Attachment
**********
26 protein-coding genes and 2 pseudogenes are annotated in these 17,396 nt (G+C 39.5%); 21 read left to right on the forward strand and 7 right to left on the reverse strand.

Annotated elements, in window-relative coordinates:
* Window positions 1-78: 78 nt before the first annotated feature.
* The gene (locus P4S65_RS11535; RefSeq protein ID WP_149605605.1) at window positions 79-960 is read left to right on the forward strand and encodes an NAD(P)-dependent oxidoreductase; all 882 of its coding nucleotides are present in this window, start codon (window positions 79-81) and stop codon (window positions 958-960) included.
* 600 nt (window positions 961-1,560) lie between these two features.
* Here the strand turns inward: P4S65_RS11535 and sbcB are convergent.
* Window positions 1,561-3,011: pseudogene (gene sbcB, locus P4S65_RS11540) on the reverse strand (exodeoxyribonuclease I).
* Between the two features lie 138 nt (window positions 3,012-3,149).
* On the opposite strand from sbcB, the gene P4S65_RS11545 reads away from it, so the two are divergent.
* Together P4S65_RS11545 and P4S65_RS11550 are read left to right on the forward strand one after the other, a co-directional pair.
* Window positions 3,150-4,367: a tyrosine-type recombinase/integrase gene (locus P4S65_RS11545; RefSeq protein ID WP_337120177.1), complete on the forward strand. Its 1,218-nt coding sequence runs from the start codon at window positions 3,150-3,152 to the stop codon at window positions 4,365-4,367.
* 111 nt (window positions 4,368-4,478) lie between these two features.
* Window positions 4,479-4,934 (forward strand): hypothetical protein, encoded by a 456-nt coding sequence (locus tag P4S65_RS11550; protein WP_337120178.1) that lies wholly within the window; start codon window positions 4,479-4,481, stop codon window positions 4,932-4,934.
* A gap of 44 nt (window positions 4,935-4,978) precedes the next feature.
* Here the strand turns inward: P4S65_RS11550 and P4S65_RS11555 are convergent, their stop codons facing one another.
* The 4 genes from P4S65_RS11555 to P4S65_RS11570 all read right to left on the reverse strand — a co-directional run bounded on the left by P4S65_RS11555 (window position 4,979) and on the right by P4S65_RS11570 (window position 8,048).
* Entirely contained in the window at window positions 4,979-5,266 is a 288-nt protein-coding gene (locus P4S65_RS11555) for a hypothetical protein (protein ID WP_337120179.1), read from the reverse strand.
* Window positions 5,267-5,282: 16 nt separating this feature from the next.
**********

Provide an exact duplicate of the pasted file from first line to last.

26 protein-coding genes and 2 pseudogenes are annotated in these 17,396 nt (G+C 39.5%); 21 read left to right on the forward strand and 7 right to left on the reverse strand.

Annotated elements, in window-relative coordinates:
* Window positions 1-78: 78 nt before the first annotated feature.
* The gene (locus P4S65_RS11535; RefSeq protein ID WP_149605605.1) at window positions 79-960 is read left to right on the forward strand and encodes an NAD(P)-dependent oxidoreductase; all 882 of its coding nucleotides are present in this window, start codon (window positions 79-81) and stop codon (window positions 958-960) included.
* 600 nt (window positions 961-1,560) lie between these two features.
* Here the strand turns inward: P4S65_RS11535 and sbcB are convergent.
* Window positions 1,561-3,011: pseudogene (gene sbcB, locus P4S65_RS11540) on the reverse strand (exodeoxyribonuclease I).
* Between the two features lie 138 nt (window positions 3,012-3,149).
* On the opposite strand from sbcB, the gene P4S65_RS11545 reads away from it, so the two are divergent.
* Together P4S65_RS11545 and P4S65_RS11550 are read left to right on the forward strand one after the other, a co-directional pair.
* Window positions 3,150-4,367: a tyrosine-type recombinase/integrase gene (locus P4S65_RS11545; RefSeq protein ID WP_337120177.1), complete on the forward strand. Its 1,218-nt coding sequence runs from the start codon at window positions 3,150-3,152 to the stop codon at window positions 4,365-4,367.
* 111 nt (window positions 4,368-4,478) lie between these two features.
* Window positions 4,479-4,934 (forward strand): hypothetical protein, encoded by a 456-nt coding sequence (locus tag P4S65_RS11550; protein WP_337120178.1) that lies wholly within the window; start codon window positions 4,479-4,481, stop codon window positions 4,932-4,934.
* A gap of 44 nt (window positions 4,935-4,978) precedes the next feature.
* Here the strand turns inward: P4S65_RS11550 and P4S65_RS11555 are convergent, their stop codons facing one another.
* The 4 genes from P4S65_RS11555 to P4S65_RS11570 all read right to left on the reverse strand — a co-directional run bounded on the left by P4S65_RS11555 (window position 4,979) and on the right by P4S65_RS11570 (window position 8,048).
* Entirely contained in the window at window positions 4,979-5,266 is a 288-nt protein-coding gene (locus P4S65_RS11555) for a hypothetical protein (protein ID WP_337120179.1), read from the reverse strand.
* Window positions 5,267-5,282: 16 nt separating this feature from the next.